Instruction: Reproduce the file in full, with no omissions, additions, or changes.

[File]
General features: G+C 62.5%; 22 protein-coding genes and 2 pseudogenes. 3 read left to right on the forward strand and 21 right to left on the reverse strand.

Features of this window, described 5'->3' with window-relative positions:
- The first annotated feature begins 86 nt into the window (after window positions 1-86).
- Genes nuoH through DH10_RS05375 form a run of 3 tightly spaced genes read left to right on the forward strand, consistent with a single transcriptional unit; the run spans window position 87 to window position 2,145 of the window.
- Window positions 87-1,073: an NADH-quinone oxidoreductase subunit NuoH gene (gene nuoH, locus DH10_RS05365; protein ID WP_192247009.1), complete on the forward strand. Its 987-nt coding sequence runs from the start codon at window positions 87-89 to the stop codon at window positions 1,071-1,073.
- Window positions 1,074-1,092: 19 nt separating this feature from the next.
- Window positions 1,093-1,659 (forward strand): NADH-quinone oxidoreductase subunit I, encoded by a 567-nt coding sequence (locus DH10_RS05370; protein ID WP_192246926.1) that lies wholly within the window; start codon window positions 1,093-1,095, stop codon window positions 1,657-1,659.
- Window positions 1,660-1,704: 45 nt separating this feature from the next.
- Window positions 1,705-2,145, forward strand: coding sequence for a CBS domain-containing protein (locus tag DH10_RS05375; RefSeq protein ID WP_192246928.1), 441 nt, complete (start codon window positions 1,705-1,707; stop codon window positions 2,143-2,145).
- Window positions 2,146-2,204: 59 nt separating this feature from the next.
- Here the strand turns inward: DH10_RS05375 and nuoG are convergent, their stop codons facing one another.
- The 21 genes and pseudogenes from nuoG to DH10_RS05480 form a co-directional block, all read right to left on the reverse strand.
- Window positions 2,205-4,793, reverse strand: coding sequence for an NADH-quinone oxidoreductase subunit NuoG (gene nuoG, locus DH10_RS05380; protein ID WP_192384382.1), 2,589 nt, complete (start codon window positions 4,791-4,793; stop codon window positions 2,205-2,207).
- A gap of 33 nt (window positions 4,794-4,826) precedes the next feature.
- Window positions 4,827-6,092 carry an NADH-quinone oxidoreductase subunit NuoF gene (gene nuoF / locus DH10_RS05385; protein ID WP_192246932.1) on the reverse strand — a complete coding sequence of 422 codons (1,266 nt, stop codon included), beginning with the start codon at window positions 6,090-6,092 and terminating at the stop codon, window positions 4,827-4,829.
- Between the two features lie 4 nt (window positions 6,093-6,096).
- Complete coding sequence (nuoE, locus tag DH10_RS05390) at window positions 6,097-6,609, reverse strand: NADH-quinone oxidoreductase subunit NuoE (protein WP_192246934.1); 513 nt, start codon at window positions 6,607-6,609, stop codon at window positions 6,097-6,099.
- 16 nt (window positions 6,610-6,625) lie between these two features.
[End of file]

General features: G+C 62.5%; 22 protein-coding genes and 2 pseudogenes. 3 read left to right on the forward strand and 21 right to left on the reverse strand.

Features of this window, described 5'->3' with window-relative positions:
- The first annotated feature begins 86 nt into the window (after window positions 1-86).
- Genes nuoH through DH10_RS05375 form a run of 3 tightly spaced genes read left to right on the forward strand, consistent with a single transcriptional unit; the run spans window position 87 to window position 2,145 of the window.
- Window positions 87-1,073: an NADH-quinone oxidoreductase subunit NuoH gene (gene nuoH, locus DH10_RS05365; protein ID WP_192247009.1), complete on the forward strand. Its 987-nt coding sequence runs from the start codon at window positions 87-89 to the stop codon at window positions 1,071-1,073.
- Window positions 1,074-1,092: 19 nt separating this feature from the next.
- Window positions 1,093-1,659 (forward strand): NADH-quinone oxidoreductase subunit I, encoded by a 567-nt coding sequence (locus DH10_RS05370; protein ID WP_192246926.1) that lies wholly within the window; start codon window positions 1,093-1,095, stop codon window positions 1,657-1,659.
- Window positions 1,660-1,704: 45 nt separating this feature from the next.
- Window positions 1,705-2,145, forward strand: coding sequence for a CBS domain-containing protein (locus tag DH10_RS05375; RefSeq protein ID WP_192246928.1), 441 nt, complete (start codon window positions 1,705-1,707; stop codon window positions 2,143-2,145).
- Window positions 2,146-2,204: 59 nt separating this feature from the next.
- Here the strand turns inward: DH10_RS05375 and nuoG are convergent, their stop codons facing one another.
- The 21 genes and pseudogenes from nuoG to DH10_RS05480 form a co-directional block, all read right to left on the reverse strand.
- Window positions 2,205-4,793, reverse strand: coding sequence for an NADH-quinone oxidoreductase subunit NuoG (gene nuoG, locus DH10_RS05380; protein ID WP_192384382.1), 2,589 nt, complete (start codon window positions 4,791-4,793; stop codon window positions 2,205-2,207).
- A gap of 33 nt (window positions 4,794-4,826) precedes the next feature.
- Window positions 4,827-6,092 carry an NADH-quinone oxidoreductase subunit NuoF gene (gene nuoF / locus DH10_RS05385; protein ID WP_192246932.1) on the reverse strand — a complete coding sequence of 422 codons (1,266 nt, stop codon included), beginning with the start codon at window positions 6,090-6,092 and terminating at the stop codon, window positions 4,827-4,829.
- Between the two features lie 4 nt (window positions 6,093-6,096).
- Complete coding sequence (nuoE, locus tag DH10_RS05390) at window positions 6,097-6,609, reverse strand: NADH-quinone oxidoreductase subunit NuoE (protein WP_192246934.1); 513 nt, start codon at window positions 6,607-6,609, stop codon at window positions 6,097-6,099.
- 16 nt (window positions 6,610-6,625) lie between these two features.